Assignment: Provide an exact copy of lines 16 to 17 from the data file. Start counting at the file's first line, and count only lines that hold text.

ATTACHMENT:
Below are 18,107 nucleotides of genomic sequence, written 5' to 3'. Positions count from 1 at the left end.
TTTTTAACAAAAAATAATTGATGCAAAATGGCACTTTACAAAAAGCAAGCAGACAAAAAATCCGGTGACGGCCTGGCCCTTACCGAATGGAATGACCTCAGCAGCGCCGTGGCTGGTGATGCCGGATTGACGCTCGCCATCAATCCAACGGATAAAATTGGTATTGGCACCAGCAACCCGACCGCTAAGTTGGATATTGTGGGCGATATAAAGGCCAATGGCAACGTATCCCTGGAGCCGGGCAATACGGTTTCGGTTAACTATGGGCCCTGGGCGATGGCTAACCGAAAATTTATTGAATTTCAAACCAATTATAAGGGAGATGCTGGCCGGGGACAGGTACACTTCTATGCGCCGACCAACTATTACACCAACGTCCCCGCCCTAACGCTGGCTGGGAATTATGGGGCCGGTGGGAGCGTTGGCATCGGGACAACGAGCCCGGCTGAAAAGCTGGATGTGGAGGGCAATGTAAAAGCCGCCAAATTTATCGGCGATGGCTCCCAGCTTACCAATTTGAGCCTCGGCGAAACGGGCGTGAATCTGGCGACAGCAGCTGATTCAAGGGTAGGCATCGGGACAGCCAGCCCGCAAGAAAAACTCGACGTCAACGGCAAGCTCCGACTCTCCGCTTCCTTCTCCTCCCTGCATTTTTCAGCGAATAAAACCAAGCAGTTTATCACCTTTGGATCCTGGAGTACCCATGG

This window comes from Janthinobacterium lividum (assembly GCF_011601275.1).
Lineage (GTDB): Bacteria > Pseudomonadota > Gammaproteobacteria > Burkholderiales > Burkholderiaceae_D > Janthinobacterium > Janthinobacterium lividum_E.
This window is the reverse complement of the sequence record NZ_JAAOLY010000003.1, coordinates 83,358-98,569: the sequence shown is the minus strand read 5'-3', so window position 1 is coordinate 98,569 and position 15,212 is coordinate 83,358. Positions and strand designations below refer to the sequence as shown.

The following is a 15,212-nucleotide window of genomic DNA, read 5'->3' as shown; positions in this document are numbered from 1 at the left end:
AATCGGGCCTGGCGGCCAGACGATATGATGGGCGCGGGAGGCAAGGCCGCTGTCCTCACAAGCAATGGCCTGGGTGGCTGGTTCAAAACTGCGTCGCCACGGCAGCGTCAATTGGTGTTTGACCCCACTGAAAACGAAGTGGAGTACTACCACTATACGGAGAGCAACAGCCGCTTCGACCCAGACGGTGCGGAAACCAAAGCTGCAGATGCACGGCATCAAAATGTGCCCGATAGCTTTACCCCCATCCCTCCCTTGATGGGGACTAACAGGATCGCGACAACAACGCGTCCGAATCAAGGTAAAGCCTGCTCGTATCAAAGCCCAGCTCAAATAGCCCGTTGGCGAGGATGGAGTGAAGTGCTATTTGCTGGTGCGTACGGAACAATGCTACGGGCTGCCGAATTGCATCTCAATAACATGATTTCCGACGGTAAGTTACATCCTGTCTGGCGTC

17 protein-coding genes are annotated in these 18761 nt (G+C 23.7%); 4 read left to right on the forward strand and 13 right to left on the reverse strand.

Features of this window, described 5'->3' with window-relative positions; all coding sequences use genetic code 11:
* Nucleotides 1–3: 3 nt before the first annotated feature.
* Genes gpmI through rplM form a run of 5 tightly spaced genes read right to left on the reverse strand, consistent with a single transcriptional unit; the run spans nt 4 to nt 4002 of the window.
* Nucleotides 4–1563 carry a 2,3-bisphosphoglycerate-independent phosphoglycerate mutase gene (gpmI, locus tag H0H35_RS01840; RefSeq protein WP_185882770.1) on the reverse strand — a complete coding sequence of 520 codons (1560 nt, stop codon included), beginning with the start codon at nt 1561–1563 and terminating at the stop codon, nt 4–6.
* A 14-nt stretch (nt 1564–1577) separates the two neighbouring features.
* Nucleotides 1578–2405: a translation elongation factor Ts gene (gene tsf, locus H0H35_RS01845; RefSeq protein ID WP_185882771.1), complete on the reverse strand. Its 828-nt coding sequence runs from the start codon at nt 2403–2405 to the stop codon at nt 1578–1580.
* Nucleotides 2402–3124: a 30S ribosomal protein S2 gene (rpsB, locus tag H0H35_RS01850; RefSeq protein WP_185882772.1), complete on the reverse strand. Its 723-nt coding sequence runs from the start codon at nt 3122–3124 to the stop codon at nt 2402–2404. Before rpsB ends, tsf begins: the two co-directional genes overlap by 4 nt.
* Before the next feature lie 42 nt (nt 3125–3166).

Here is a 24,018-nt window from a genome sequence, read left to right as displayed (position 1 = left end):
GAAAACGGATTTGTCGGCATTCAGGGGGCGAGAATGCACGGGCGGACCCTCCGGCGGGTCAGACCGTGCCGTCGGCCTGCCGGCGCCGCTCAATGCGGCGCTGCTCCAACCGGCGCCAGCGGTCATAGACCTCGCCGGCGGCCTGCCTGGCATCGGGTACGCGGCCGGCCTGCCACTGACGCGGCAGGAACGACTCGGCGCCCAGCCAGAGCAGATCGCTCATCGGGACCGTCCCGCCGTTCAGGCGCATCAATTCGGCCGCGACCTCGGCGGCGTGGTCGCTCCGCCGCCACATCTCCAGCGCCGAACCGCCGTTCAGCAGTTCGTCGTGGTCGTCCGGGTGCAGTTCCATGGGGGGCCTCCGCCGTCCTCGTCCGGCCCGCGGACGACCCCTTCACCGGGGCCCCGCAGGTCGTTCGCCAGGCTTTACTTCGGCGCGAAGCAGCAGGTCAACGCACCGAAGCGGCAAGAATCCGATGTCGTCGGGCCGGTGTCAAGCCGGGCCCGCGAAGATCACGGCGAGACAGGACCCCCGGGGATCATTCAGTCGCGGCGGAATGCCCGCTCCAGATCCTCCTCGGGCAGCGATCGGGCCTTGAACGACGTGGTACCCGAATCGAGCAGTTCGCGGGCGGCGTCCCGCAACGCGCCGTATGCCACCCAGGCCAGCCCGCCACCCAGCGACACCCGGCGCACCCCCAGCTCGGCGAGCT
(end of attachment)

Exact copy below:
* Before the next feature lie 42 nt (nt 3125–3166).

Here is a 24,018-nt window from a genome sequence, read left to right as displayed (position 1 = left end):